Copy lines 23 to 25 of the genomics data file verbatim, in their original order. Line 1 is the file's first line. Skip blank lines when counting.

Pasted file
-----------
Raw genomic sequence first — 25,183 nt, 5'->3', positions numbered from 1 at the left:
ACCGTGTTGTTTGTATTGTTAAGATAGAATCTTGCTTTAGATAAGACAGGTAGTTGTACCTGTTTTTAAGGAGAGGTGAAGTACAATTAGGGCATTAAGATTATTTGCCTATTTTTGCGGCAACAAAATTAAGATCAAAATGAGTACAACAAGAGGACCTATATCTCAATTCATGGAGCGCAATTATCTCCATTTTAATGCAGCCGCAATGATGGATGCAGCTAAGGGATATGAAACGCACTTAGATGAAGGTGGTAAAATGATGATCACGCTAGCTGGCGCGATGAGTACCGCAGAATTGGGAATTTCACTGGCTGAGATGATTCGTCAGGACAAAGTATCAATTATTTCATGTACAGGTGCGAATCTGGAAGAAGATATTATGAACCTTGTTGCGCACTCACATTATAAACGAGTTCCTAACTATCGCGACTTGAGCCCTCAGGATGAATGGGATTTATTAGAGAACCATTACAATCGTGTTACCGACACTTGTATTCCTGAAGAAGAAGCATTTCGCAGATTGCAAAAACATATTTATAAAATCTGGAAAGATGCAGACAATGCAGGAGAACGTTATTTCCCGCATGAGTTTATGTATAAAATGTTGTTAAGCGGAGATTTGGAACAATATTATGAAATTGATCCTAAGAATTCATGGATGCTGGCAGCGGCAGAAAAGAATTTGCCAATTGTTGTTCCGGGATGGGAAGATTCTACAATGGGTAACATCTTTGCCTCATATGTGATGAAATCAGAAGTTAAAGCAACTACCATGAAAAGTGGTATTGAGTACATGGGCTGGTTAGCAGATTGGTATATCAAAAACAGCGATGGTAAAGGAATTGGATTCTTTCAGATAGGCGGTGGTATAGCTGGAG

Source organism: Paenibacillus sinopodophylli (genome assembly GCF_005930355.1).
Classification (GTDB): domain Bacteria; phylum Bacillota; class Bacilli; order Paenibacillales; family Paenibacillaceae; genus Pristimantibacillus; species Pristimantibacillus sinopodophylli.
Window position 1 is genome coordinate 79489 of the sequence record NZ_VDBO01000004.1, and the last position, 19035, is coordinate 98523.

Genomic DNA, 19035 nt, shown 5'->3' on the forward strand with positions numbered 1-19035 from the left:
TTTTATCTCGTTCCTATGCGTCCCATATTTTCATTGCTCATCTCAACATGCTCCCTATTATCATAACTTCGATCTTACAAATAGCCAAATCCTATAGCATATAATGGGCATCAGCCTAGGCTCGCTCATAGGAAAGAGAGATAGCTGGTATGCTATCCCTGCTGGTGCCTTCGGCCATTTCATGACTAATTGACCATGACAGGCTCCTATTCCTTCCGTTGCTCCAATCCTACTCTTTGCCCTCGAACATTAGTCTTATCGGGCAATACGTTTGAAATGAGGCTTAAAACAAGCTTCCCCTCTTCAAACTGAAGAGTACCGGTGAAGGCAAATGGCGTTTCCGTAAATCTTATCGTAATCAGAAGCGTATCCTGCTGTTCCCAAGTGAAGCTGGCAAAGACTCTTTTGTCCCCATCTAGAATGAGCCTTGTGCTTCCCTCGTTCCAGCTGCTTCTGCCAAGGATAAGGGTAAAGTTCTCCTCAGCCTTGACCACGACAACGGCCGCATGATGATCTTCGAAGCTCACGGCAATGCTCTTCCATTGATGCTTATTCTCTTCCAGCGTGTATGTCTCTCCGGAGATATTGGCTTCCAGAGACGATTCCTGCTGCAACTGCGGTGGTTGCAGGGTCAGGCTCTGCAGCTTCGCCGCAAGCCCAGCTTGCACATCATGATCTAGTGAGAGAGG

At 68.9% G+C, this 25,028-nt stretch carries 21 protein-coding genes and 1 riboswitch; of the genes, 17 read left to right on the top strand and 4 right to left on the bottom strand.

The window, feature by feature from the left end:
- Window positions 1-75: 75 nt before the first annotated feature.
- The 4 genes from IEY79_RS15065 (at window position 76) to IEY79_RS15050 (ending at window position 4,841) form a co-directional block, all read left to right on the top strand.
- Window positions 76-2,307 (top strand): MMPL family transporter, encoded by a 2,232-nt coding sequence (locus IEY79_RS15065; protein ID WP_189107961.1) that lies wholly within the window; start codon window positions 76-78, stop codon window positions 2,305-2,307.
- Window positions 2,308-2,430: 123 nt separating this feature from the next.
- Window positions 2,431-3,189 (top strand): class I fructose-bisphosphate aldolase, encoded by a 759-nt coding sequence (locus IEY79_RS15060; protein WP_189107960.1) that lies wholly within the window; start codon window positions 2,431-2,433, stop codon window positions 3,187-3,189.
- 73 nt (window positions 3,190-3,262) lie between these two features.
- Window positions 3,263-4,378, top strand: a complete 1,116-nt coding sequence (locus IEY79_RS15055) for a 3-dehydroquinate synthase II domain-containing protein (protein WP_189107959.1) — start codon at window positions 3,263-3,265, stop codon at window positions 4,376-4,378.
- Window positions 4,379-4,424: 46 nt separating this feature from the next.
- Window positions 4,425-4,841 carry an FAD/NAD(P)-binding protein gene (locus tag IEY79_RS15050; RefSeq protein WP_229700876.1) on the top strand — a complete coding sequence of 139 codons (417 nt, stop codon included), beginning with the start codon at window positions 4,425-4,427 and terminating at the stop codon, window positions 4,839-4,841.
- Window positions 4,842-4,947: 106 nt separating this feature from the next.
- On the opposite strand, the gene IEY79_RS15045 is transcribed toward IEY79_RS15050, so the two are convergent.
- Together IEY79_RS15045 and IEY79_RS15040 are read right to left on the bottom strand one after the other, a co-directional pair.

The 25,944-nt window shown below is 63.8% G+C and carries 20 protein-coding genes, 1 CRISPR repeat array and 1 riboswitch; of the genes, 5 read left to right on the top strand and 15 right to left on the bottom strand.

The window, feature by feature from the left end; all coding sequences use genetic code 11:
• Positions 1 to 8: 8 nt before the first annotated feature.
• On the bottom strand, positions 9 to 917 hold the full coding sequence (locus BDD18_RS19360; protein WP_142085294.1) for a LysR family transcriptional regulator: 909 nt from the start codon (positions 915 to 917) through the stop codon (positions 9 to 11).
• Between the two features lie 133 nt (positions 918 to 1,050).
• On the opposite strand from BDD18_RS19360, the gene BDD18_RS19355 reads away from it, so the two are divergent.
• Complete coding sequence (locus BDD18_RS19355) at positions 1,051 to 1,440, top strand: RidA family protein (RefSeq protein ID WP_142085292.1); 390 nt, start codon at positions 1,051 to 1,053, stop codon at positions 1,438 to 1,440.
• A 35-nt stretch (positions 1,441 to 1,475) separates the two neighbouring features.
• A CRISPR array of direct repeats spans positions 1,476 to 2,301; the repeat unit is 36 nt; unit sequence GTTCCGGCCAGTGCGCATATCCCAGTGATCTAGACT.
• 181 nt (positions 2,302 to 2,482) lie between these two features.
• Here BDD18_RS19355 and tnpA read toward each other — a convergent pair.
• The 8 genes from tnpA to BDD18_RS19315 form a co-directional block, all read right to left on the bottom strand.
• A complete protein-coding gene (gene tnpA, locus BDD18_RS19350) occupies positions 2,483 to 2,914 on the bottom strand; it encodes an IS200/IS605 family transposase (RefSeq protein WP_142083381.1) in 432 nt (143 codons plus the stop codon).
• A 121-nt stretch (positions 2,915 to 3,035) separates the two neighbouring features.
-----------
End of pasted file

The window, feature by feature from the left end; all coding sequences use genetic code 11:
• Positions 1 to 8: 8 nt before the first annotated feature.
• On the bottom strand, positions 9 to 917 hold the full coding sequence (locus BDD18_RS19360; protein WP_142085294.1) for a LysR family transcriptional regulator: 909 nt from the start codon (positions 915 to 917) through the stop codon (positions 9 to 11).